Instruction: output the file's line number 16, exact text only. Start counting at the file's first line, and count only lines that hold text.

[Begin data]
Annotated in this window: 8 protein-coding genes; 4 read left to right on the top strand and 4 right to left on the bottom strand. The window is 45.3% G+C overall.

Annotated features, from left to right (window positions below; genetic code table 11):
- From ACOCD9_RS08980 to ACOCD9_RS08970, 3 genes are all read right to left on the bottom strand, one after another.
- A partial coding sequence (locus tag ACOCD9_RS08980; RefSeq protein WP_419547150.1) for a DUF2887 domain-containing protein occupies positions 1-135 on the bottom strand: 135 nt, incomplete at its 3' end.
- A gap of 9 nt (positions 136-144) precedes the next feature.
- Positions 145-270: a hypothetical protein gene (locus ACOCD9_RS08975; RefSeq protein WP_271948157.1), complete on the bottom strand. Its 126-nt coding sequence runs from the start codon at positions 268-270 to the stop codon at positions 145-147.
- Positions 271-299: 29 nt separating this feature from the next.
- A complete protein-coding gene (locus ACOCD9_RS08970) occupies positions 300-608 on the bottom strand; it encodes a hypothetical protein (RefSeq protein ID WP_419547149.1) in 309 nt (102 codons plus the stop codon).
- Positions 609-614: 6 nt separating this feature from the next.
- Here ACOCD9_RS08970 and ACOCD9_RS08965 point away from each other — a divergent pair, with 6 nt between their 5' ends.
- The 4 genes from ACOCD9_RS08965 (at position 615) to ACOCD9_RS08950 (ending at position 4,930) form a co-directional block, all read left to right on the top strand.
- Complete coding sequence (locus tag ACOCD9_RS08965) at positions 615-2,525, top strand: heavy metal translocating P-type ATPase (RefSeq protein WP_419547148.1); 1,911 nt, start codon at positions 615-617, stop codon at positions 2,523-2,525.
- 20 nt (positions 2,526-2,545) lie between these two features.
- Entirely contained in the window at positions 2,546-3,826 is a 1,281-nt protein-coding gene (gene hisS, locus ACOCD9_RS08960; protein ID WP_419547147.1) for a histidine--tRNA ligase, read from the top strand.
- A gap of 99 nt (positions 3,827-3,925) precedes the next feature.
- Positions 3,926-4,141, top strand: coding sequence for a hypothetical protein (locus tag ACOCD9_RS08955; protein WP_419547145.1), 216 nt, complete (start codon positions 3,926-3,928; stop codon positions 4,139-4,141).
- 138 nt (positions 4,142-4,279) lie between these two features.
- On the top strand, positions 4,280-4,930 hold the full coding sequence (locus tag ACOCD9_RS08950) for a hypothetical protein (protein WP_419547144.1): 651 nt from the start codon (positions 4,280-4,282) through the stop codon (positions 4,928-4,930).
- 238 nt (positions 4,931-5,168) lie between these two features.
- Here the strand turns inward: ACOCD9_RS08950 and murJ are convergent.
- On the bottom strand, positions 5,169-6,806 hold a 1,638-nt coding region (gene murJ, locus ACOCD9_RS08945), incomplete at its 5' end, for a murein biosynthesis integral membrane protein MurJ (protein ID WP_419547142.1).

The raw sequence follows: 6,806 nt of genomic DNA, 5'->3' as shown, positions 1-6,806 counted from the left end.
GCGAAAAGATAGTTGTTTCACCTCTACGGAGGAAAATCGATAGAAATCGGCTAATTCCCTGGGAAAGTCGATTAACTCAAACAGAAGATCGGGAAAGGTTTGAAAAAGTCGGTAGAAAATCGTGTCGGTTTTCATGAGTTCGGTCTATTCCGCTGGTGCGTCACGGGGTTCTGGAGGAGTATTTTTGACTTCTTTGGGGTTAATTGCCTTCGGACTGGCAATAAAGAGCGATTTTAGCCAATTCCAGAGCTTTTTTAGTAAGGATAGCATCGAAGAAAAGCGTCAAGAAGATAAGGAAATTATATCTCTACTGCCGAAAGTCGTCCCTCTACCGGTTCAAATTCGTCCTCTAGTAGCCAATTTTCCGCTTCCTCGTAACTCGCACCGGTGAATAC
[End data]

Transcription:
- Positions 3,926-4,141, top strand: coding sequence for a hypothetical protein (locus tag ACOCD9_RS08955; protein WP_419547145.1), 216 nt, complete (start codon positions 3,926-3,928; stop codon positions 4,139-4,141).